I've been playing with Raspberry Pi and Arduino for a few months now. I've had a great experience looking at what others have done and copying their code to make things blink or move. I've had a blast seeing how younger students can learn to code using Scratch. I made this guy move around playing with the program and I felt very accomplished when I was done.
I learned how to do it using Kano. I will have a more detailed post in the coming weeks as I play with it more, bit I can say that I totally love it and see why kids around the world are signing up and learning to code using this wonderful piece of technology.
I wrote my own code and made 4 different lights blink on and off and repeat. I was able to make them speed up and slow down and I understood why. I am so excited and proud of what I was able to learn on my own. I've run the code and programmed my Arduino to take the humidity and temperature of my room and display it on the LCD. I've been learning on my DuinoKit. I picked it up online and love it. Check it out at DuinoKit.com. I will have a more in depth post soon, but I wanted to recognize the tool that really helped me learn.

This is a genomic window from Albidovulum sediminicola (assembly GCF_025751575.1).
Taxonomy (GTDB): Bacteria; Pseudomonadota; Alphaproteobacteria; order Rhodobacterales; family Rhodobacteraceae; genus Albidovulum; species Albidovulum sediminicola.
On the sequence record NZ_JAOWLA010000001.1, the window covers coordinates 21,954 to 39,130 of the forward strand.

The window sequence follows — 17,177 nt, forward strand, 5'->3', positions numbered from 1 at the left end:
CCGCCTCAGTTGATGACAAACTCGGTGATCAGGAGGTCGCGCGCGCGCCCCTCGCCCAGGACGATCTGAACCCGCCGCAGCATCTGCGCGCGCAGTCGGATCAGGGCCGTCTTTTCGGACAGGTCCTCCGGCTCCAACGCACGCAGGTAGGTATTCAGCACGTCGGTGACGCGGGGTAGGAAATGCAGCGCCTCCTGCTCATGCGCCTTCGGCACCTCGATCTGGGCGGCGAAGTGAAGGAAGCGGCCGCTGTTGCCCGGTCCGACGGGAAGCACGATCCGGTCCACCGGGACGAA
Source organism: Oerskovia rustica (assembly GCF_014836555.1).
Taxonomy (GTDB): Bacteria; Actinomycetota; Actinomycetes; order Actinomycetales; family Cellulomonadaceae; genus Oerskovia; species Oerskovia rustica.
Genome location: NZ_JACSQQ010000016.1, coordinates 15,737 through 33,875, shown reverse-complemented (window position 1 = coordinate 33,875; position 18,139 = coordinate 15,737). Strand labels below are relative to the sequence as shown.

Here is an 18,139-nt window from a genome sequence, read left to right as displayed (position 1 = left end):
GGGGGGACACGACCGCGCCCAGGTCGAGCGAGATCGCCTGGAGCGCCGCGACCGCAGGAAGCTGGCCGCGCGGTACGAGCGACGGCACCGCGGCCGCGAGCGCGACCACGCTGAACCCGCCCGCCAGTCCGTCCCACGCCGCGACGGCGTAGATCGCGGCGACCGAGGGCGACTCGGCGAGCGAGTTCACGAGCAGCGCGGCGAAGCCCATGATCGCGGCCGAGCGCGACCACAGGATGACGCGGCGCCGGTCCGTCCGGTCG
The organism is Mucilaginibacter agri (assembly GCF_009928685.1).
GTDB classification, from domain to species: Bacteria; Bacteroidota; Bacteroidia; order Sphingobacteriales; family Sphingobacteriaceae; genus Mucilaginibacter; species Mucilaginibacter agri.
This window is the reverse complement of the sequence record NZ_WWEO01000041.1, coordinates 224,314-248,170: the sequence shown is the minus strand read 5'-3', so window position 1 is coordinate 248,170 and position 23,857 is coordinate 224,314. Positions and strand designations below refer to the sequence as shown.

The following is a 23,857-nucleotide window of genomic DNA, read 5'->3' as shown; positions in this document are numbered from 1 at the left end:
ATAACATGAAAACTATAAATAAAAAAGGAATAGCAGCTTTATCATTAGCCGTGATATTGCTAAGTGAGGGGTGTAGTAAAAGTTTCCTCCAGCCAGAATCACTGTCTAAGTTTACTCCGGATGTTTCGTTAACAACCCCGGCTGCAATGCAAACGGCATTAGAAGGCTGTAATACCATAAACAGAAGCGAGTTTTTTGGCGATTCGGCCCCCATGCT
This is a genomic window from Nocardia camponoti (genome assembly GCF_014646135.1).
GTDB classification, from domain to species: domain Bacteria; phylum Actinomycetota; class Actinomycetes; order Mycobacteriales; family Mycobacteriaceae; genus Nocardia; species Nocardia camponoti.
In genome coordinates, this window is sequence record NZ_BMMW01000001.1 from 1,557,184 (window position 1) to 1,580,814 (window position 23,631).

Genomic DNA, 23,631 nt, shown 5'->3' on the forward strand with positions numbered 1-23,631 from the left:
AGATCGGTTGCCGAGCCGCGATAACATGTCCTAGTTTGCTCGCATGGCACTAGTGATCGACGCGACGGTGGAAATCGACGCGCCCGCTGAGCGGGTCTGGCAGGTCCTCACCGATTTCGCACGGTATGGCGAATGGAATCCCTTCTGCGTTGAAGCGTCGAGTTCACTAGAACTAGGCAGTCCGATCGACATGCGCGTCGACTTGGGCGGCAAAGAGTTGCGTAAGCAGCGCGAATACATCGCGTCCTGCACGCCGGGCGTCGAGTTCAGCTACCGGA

The reason I have been doing all of this is that I like to keep busy and learn new things. This technology is more accessible than ever. Growing up in the 80s and 90s, I never thought I would be able to build my own computer, 3D design a case, and run programs that I wrote. Heck, watching the movie WarGames made me a little worried that I would start Global Thermonuclear War by accident if I typed in the wrong code. Now, I have access to these tools and I want to learn them so I can share them with students and my son. I do not want Leo to be left behind because I chose not to engage in emerging technologies.
I encourage all of you out there to pick up something small and practice so you will feel comfortable sharing with your students.